This involves the study of human scale and the scale of the overall design that are evident in the site. This process allows me to see the part of the design process reflected to the real life examples of spaces and how they are formed. Even though the function of these constructs is absent, in this case, their function is to only make the experience of these people more enhanced.

My jury mostly involved the critics that the jury members directed towards me to create a discussing medium that allows me to further develop the project. My biggest critique was the sudden end of the design when encountered with a barrier. While I am trying to construct an “artificial landscape” that transitions into a singular space that is defined away from the topography, this sudden end is not evident in the field and is not naturally made. Nothing in nature ends in a climax point. There is always a dissolving afterward that make the process end somehow but in a suitable way.

What goes up must come down

Also after the jury, I needed to consider the reason why I choose that particular area with respect to the other parts that suit my analysis of enclosure levels. After some thought, I noticed that my area was the only one where the transition from a high enclosure level to a common openness was present in a linear manner that could allow me to study this condition sequentially.

In the jury, I became aware that my design did not consider the whole topography for the experience of this particular area. After the jury, I tried to solve this problem by making the path in a curvilinear way to always experience the perimeter of the main crater mountain.

Final Jury Poster Design

Image 1: the final poster

       Designing this poster was definitely a learning experience for me. First of all, I had to learn the proper way to read a poster in an architectural way. The positioning of the elements should be in a logical way. A poster is read from left to right and therefore the chronological order of my jury presentation should also be implemented to the overall organization on my poster. A poster should be self-explanatory and should represent the design process.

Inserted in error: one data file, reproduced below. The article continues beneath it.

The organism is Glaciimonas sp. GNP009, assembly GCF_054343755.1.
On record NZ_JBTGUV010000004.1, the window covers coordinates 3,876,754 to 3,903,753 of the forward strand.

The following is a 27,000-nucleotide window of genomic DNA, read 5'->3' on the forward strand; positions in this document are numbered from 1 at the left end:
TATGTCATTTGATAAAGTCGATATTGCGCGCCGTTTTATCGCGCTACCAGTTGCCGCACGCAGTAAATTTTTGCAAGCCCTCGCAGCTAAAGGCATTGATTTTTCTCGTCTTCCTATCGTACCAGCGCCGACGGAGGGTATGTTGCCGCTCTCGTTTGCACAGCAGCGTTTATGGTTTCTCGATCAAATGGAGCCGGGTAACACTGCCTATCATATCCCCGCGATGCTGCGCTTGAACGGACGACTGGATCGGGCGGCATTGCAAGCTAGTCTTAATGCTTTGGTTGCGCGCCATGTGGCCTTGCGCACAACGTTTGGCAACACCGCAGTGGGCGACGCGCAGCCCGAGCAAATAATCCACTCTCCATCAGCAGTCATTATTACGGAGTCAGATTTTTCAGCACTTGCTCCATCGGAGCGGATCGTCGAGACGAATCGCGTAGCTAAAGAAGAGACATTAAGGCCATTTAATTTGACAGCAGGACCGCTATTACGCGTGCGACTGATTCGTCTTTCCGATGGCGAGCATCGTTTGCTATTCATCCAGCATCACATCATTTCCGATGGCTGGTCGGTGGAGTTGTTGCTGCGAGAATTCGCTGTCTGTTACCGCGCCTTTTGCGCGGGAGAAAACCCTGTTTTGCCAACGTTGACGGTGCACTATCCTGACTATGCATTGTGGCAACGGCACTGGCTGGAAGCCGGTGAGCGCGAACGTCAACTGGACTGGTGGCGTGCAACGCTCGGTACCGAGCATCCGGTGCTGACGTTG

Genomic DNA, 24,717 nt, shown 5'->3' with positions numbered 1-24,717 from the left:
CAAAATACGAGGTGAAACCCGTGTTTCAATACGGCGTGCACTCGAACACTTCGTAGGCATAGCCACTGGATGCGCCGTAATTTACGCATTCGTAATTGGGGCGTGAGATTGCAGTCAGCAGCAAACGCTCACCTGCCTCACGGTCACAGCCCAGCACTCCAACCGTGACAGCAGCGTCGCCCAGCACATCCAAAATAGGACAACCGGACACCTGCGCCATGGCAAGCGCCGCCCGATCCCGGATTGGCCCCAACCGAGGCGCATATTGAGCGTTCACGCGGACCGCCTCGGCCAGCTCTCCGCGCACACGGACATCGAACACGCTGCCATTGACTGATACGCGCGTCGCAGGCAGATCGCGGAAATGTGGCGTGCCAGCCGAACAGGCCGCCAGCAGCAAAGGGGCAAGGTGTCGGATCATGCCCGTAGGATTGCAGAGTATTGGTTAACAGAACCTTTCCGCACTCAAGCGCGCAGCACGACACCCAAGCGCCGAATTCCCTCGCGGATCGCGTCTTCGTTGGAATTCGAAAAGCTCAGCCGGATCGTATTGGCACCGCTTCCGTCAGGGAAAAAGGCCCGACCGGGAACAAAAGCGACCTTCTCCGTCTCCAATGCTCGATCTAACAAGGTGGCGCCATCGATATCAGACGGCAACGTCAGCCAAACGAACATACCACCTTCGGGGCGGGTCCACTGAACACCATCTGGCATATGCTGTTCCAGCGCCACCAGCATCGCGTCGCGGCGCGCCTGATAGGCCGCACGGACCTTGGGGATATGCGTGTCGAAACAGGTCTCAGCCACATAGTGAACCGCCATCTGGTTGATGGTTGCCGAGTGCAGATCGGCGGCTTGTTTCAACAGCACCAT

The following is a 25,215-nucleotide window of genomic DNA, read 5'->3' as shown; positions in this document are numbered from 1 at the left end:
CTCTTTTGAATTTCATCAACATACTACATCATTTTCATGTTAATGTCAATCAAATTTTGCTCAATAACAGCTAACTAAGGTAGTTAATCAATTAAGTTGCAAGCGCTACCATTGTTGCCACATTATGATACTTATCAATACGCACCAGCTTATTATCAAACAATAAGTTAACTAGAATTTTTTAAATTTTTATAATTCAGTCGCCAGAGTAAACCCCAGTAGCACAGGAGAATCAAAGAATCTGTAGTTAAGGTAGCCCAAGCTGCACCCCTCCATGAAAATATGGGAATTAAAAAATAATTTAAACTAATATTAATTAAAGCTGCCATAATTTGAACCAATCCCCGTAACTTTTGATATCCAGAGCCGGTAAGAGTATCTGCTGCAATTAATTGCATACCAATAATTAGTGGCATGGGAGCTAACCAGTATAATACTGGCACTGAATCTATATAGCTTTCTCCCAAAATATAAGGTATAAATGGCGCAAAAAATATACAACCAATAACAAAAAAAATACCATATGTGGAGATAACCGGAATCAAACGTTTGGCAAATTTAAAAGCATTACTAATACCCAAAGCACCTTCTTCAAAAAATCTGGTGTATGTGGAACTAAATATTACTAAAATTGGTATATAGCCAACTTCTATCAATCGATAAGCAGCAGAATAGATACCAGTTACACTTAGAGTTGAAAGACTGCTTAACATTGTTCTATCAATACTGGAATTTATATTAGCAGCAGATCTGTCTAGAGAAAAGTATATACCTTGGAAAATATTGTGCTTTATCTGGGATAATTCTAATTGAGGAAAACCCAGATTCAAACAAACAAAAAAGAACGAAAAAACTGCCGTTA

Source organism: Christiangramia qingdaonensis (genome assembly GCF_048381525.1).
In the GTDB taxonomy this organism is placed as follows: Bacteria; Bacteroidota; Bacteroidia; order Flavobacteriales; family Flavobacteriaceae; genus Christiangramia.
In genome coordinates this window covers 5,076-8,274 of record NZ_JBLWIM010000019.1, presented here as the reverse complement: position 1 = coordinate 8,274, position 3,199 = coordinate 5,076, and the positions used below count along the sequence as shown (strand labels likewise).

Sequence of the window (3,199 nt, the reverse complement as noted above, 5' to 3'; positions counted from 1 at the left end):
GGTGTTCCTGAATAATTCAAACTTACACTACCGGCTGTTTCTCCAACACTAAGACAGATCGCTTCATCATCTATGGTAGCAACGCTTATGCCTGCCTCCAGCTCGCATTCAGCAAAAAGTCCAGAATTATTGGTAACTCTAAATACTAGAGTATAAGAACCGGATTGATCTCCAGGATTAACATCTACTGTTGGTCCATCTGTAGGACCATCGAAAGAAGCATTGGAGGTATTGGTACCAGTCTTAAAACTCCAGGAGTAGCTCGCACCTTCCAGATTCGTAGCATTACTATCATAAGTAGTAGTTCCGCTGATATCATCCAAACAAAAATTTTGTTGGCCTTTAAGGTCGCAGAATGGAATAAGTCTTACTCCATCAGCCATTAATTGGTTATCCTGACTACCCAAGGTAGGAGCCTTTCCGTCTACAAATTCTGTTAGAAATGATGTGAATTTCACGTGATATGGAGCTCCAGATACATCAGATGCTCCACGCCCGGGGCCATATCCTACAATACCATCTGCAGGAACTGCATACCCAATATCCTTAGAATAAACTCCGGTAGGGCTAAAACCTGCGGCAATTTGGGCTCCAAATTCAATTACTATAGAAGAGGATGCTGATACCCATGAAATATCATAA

First Preliminary JuRy Experience

            Today, in the studio we had our first jury experience. It was very educational for me in the sense that I get exposed to different ideas and views about possible design proposals. Being able to see how other designs are perceived and learning how to properly give criticism to people was informative. Main points of my jury experience were that I didn’t experiment much and how setting rules to that design problem’s solution do not make it any more functioning.

           I had some controlling elements which bring organization to my model and it did fulfill the expectation of the first jury. However, the repetition of ideas was too saturated. I used the concepts that I learned from the course but I could have used them more. The jury experiences are very important in the sense that You can get both the views of architects who are familiar with your project and from architects that see your design for the first time.